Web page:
Dog owners are four times more likely to meet exercise targets

Dog owners are four times more likely to meet the recommended activity targets because 'most get 2.5 hours of exercise a week just walking their pets' Experts found dog owners exercise more even when they're not with their pet Nearly nine out of 10 of them get the recommended 150 minutes per week Whereas this dropped to just six out of 10 among people without pooches One said communities' exercise levels would be 'much lower' without pet dogs

By Sam Blanchard Health Reporter For Mailonline

Published: 14:01 BST, 18 April 2019 | Updated: 14:03 BST, 18 April 2019

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The UK would be less active without man's best friend, research suggests.

Dog owners have been to found to be four times more likely to meet weekly exercise targets than people without one.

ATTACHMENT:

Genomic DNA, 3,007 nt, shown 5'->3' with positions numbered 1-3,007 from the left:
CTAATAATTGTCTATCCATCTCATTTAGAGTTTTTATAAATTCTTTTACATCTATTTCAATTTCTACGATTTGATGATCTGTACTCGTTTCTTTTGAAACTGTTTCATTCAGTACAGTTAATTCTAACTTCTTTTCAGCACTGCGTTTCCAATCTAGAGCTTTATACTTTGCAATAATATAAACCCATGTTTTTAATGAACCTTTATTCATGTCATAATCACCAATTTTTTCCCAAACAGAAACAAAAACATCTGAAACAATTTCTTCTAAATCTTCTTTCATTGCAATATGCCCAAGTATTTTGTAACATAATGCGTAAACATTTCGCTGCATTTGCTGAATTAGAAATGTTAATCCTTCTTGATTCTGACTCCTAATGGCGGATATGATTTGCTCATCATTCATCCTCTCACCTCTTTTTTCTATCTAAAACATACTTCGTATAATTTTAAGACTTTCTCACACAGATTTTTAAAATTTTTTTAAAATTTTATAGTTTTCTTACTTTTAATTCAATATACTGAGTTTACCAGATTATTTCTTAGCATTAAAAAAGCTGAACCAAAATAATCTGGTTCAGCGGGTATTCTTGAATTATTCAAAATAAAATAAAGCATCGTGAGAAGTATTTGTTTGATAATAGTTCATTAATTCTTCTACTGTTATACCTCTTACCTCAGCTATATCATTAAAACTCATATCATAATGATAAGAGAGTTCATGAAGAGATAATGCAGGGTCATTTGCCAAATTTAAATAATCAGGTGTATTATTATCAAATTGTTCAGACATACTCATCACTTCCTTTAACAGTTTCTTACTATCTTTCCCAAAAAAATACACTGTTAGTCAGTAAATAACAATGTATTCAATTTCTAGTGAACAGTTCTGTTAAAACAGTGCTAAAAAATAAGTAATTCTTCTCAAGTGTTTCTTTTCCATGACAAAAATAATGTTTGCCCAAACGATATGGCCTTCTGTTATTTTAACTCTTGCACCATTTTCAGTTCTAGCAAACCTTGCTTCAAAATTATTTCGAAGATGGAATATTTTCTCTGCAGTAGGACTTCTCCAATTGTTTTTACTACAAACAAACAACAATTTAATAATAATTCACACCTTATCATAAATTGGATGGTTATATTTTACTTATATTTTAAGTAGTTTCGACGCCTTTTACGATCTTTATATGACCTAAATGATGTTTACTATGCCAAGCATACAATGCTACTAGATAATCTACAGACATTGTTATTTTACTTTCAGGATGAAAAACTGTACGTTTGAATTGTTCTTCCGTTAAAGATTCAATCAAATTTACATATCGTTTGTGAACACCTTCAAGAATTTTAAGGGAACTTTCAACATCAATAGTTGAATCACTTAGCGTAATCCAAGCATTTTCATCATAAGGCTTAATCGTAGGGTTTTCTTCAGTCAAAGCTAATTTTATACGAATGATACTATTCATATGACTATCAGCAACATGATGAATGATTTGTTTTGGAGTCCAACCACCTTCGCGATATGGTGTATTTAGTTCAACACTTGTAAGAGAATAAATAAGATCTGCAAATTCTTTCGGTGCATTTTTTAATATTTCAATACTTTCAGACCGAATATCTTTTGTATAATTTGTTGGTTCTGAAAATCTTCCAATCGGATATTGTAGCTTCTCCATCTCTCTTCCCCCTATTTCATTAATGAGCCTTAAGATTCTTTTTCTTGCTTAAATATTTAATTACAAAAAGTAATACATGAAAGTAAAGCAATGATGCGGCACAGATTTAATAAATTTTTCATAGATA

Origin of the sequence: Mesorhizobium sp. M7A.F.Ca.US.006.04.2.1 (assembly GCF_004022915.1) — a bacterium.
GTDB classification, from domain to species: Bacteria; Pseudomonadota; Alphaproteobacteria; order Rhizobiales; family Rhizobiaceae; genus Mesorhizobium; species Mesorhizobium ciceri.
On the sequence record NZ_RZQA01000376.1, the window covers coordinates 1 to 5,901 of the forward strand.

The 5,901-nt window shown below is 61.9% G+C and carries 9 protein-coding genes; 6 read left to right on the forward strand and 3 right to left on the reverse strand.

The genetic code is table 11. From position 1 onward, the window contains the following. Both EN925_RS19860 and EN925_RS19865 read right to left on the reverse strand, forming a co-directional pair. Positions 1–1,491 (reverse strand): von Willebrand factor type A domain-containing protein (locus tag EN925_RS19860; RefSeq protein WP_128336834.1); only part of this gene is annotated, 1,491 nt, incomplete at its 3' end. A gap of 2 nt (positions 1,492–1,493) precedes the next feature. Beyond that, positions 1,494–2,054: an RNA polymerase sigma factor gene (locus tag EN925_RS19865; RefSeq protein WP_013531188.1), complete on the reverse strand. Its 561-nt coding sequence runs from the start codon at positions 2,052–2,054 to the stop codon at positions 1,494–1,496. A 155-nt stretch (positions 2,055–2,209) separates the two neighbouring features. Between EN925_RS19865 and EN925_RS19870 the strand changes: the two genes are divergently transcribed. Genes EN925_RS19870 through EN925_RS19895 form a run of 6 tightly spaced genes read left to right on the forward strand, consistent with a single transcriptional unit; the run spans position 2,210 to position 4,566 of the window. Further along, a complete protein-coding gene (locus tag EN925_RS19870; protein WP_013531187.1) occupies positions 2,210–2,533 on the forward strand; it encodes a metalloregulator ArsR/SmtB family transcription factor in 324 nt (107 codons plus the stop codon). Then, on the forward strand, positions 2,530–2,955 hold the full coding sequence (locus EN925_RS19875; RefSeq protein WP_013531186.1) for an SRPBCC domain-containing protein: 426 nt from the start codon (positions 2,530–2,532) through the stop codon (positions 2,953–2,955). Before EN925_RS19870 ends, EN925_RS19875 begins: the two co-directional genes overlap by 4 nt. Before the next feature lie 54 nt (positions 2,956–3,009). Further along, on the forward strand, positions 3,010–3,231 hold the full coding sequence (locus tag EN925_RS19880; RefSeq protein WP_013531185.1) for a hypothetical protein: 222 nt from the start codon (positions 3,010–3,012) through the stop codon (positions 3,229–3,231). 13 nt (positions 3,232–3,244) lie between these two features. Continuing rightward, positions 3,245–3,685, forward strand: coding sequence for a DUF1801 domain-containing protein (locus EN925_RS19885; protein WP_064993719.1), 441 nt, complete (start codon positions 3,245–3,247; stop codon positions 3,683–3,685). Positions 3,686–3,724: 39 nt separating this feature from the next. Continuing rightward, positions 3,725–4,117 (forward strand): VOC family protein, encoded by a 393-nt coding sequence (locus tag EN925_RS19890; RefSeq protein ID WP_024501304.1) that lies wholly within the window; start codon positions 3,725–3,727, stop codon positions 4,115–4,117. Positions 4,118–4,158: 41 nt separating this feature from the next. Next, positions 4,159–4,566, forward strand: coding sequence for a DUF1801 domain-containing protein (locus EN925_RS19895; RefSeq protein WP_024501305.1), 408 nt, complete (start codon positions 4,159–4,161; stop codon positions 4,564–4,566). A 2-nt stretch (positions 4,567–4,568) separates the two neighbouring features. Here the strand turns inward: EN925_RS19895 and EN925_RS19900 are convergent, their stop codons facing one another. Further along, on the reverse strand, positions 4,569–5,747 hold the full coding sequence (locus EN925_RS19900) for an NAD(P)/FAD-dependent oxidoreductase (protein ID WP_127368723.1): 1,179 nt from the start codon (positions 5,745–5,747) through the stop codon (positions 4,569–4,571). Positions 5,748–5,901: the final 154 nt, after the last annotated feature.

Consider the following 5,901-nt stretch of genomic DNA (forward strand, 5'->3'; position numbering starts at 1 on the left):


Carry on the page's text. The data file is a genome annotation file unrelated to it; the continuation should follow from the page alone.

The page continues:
Experts found that almost nine in 10 people with pooches get at least the recommended two-and-a-half hours of exercise each week.

Two thirds of them manage this just by walking their dog, the study found. 

But this drops to just over six out of 10 among people without the pets.

Having a dog also makes people more likely to exercise in addition to walkies, with higher rates of joggers and runners among owners – but they're less likely to do yoga or pilates.

Scientists at the University of Liverpool found people who have dogs are more likely to exercise even if they're not with their pet at the time

Scientists at the University of Liverpool found people who have dogs are more likely to exercise even if they're not with their pet at the time

Researchers from the University of Liverpool studied nearly

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